by Jenny Hayward-Jones, Director of the Myer Foundation Melanesia program, Lowy Institute for International Policy
Like Stephen Grenville in his recent post, I’ve been reflecting on the 'appropriate geographic focus' of the aid program - a key focus for the review of aid effectiveness. The reference to it in the scope suggests that the government may not be satisfied with the current geographic spread of Australian aid. The aid program has traditionally been almost wholly focused on the Asia-Pacific region, and therefore, aligned with core Australian foreign and trade policy interests in that region. The Australian government’s increasing interest in Africa, the Middle East and also in Latin America and the Caribbean, combined with its commitment to an expanding aid program, creates expectations that aid could be spread further afield.
This map on the AusAID website already shows a remarkable spread of Australian aid. Comparisons with other like-minded donors such as the UK and US reveal that a wide geographic spread is a popular approach for large donors. Smaller donors such as New Zealand tend to have a much narrower geographic focus.
Data collected by the OECD’s Development Assistance Committee (DAC), available here, shows that only half of Australia’s top ten recipients of aid in 2008/09 (most recent OECD data available for the sake of comparison) coincided with the top ten recipients of development assistance from all OECD DAC members combined.
Top ten recipients of gross ODA from all OECD DAC members 2008/09
Top ten recipients of Australian ODA 2008/09
There are only two southern hemisphere members (Australia and New Zealand) and only four Asia-Pacific members (Australia, Japan, New Zealand and the Republic of Korea) of the DAC. Unsurprisingly, Asia-Pacific countries dominate in the top ten recipient lists of Australia, Japan and New Zealand, with African and the Middle Eastern states dominant in the top ten lists of most other OECD members.
The top ten recipients of Australian aid in the current financial year are Indonesia, Papua New Guinea, Solomon Islands, Afghanistan, Vietnam, Philippines, Timor-Leste, Bangladesh, Pakistan and Vanuatu. Using budget estimates for 2010-11, funds allocated to these top ten recipients on a bilateral program basis comprise approximately 41 per cent of Australia’s total aid budget.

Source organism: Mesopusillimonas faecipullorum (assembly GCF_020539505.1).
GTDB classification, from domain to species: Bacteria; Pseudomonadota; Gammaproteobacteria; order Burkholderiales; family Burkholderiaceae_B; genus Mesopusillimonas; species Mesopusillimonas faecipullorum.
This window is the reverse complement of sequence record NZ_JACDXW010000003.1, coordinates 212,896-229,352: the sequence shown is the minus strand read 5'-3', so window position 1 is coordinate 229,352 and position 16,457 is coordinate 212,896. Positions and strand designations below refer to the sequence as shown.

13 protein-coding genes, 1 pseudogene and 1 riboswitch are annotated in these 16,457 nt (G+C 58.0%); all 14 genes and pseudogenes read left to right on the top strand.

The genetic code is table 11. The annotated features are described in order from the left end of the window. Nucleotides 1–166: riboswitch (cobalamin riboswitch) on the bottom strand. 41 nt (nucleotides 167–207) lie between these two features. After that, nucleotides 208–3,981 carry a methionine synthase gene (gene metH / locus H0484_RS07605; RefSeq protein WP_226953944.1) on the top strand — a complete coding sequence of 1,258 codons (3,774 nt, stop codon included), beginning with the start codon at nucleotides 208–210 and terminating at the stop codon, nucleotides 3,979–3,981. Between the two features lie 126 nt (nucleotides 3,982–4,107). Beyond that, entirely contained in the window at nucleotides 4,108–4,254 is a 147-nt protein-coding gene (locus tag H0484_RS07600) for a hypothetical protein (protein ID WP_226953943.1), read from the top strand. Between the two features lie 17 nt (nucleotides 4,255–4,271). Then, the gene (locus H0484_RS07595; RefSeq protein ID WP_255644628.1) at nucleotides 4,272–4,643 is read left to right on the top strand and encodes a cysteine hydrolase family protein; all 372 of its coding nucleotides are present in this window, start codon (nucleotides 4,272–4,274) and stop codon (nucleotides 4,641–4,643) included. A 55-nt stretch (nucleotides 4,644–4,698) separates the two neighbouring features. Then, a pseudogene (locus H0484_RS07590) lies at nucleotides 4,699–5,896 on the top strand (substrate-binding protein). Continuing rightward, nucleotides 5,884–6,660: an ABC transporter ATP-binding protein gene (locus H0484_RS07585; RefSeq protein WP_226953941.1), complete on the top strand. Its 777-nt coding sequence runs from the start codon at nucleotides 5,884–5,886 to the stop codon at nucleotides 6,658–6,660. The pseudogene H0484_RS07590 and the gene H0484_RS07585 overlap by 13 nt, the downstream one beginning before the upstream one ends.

Funds allocated to Asia-Pacific (and I include West and South Asia in my definition here) recipients comprise 58 per cent of the total aid budget. Just 7 per cent of the total in 2010/2011 is marked out for other regions – Africa, Middle East and South and Central America. The balance of Australian aid is delivered through multilateral organisations.
The heavy geographic focus on the wider Asia-Pacific region in Australia’s aid program marks Australia apart from most of its fellow donors. I agree with Stephen that this focus is important and should endure. Australia is the largest donor in the Pacific and amongst the most significant of donors in a number of Asian countries. The Asia-Pacific is the region we best understand – or ought to understand.
A decision to alter dramatically the current geographic spread of the aid program will require that more resources are devoted to understanding other regions. It could result in less effort being put into policy development and innovation in development assistance to the Asia-Pacific. A sense of complacency about our own region risks a reduction in Australian influence and a willingness amongst our key partners to look elsewhere.
Geographic spread in itself is not causally linked with better aid effectiveness. Giving aid to a broader range of countries does not automatically improve the overall quality of the aid program. Similarly, giving more aid to the same number of countries does not directly lead to that aid being more effective or delivered more efficiently.
Reviewing the geographic focus of Australian aid in terms of effectiveness and efficiency requires questioning of what global development needs Australia is seeking to address and prioritising where Australian funding and knowledge can be directed for both immediate and enduring impact. Further than that, the review needs to consider Australian commitments to implement the Paris Declaration on Aid Effectiveness and the Accra Agenda for Action (a concise explanation of both available here), commitments under the Pacific Partnerships for Development, commitments under the Australia-Indonesia Partnership Country Strategy and importantly, Australian strategic interests in their thinking about geographic focus. Not an easy task.
While the scope of the review asks the panel to focus on the structure of the aid program, it does not make specific mention of an intention to review the objective of the aid program, which is 'to assist developing countries reduce poverty and achieve sustainable development, in line with Australia's national interest'.
It is difficult to see how a revoew of the geographic focus of the aid program can be constructive without a debate about the overall objective of the aid program. If the current objective is to be maintained, a clear enunciation of the Gillard government’s interpretation of the national interest would assist in understanding where and how our expanding aid program should be spent.